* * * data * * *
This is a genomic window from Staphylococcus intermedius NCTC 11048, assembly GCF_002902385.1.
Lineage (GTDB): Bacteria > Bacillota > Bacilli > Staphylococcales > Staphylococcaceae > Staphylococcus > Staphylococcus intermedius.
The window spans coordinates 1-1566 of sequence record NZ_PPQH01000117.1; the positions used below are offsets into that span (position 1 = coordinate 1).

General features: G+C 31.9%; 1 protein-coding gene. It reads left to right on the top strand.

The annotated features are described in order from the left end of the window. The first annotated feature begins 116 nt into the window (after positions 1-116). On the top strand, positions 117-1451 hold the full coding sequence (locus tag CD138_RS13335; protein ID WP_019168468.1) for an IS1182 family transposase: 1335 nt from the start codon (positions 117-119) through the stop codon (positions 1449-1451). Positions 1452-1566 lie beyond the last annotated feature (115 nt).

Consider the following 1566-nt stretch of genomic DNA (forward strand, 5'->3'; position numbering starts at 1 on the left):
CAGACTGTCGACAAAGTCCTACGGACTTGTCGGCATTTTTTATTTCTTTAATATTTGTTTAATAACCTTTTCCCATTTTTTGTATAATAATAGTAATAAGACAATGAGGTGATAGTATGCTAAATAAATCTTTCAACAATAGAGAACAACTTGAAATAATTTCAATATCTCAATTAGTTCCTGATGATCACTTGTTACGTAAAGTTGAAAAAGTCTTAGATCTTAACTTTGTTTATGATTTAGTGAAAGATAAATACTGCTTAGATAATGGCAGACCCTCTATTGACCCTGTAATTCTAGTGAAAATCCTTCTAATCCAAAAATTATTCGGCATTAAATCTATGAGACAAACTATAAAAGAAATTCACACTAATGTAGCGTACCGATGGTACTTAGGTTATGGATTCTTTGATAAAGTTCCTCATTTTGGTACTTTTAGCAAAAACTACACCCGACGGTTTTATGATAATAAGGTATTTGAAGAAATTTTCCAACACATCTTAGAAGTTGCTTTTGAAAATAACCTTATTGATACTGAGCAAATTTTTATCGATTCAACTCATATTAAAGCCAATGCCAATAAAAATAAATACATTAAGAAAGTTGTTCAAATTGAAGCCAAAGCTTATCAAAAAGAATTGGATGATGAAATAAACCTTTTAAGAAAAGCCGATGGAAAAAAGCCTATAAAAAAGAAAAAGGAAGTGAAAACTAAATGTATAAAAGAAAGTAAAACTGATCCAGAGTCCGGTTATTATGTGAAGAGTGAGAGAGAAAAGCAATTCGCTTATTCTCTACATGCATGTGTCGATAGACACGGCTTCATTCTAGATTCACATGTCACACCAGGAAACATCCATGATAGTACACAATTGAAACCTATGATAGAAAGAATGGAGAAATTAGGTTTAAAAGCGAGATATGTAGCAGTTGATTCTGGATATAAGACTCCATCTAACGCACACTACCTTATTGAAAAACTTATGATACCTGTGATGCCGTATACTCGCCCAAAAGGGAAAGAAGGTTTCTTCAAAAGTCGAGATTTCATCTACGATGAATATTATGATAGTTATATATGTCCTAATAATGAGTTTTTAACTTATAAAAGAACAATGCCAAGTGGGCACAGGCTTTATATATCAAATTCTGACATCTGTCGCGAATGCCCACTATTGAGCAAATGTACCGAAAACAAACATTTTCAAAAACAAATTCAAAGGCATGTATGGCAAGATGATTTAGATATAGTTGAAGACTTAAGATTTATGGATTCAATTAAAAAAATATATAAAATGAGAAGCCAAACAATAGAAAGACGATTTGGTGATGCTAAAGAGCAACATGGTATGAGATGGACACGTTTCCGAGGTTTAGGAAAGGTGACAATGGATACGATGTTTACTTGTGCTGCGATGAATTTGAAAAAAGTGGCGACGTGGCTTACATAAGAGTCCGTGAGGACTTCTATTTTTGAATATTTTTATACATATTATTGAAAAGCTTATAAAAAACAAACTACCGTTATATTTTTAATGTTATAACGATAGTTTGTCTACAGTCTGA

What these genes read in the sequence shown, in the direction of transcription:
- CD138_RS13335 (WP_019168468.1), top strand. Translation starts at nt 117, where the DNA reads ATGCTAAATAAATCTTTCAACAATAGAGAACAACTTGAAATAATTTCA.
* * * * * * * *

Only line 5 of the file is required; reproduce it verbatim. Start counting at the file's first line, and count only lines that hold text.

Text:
The annotated features are described in order from the left end of the window. The first annotated feature begins 116 nt into the window (after positions 1-116). On the top strand, positions 117-1451 hold the full coding sequence (locus tag CD138_RS13335; protein ID WP_019168468.1) for an IS1182 family transposase: 1335 nt from the start codon (positions 117-119) through the stop codon (positions 1449-1451). Positions 1452-1566 lie beyond the last annotated feature (115 nt).